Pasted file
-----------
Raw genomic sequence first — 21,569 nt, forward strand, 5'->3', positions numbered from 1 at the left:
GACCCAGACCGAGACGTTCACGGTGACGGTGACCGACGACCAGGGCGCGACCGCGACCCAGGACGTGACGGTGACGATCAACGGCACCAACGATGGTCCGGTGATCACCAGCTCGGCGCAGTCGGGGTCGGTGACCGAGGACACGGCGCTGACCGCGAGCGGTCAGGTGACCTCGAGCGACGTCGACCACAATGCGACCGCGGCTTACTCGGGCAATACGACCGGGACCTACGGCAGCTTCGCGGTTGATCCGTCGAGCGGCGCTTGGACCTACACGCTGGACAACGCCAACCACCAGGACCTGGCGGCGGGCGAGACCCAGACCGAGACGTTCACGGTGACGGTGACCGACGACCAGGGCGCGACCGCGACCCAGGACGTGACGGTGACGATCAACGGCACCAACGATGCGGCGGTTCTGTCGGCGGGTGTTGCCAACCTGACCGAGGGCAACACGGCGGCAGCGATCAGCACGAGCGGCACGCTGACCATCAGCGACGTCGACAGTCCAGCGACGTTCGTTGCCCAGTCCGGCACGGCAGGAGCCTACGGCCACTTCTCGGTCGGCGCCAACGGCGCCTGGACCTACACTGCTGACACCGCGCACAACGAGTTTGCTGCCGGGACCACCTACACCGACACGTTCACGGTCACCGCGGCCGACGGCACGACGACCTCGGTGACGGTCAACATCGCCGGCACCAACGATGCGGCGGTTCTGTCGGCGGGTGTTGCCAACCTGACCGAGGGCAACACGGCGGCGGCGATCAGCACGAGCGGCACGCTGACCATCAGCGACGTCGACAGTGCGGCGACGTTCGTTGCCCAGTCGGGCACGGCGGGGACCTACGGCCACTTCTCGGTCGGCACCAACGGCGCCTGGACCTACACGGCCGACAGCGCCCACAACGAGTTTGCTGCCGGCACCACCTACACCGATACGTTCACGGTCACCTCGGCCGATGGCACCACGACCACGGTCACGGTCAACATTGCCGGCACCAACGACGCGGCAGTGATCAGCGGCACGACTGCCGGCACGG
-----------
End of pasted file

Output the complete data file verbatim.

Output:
Raw genomic sequence first — 21,569 nt, forward strand, 5'->3', positions numbered from 1 at the left:
GACCCAGACCGAGACGTTCACGGTGACGGTGACCGACGACCAGGGCGCGACCGCGACCCAGGACGTGACGGTGACGATCAACGGCACCAACGATGGTCCGGTGATCACCAGCTCGGCGCAGTCGGGGTCGGTGACCGAGGACACGGCGCTGACCGCGAGCGGTCAGGTGACCTCGAGCGACGTCGACCACAATGCGACCGCGGCTTACTCGGGCAATACGACCGGGACCTACGGCAGCTTCGCGGTTGATCCGTCGAGCGGCGCTTGGACCTACACGCTGGACAACGCCAACCACCAGGACCTGGCGGCGGGCGAGACCCAGACCGAGACGTTCACGGTGACGGTGACCGACGACCAGGGCGCGACCGCGACCCAGGACGTGACGGTGACGATCAACGGCACCAACGATGCGGCGGTTCTGTCGGCGGGTGTTGCCAACCTGACCGAGGGCAACACGGCGGCAGCGATCAGCACGAGCGGCACGCTGACCATCAGCGACGTCGACAGTCCAGCGACGTTCGTTGCCCAGTCCGGCACGGCAGGAGCCTACGGCCACTTCTCGGTCGGCGCCAACGGCGCCTGGACCTACACTGCTGACACCGCGCACAACGAGTTTGCTGCCGGGACCACCTACACCGACACGTTCACGGTCACCGCGGCCGACGGCACGACGACCTCGGTGACGGTCAACATCGCCGGCACCAACGATGCGGCGGTTCTGTCGGCGGGTGTTGCCAACCTGACCGAGGGCAACACGGCGGCGGCGATCAGCACGAGCGGCACGCTGACCATCAGCGACGTCGACAGTGCGGCGACGTTCGTTGCCCAGTCGGGCACGGCGGGGACCTACGGCCACTTCTCGGTCGGCACCAACGGCGCCTGGACCTACACGGCCGACAGCGCCCACAACGAGTTTGCTGCCGGCACCACCTACACCGATACGTTCACGGTCACCTCGGCCGATGGCACCACGACCACGGTCACGGTCAACATTGCCGGCACCAACGACGCGGCAGTGATCAGCGGCACGACTGCCGGCACGG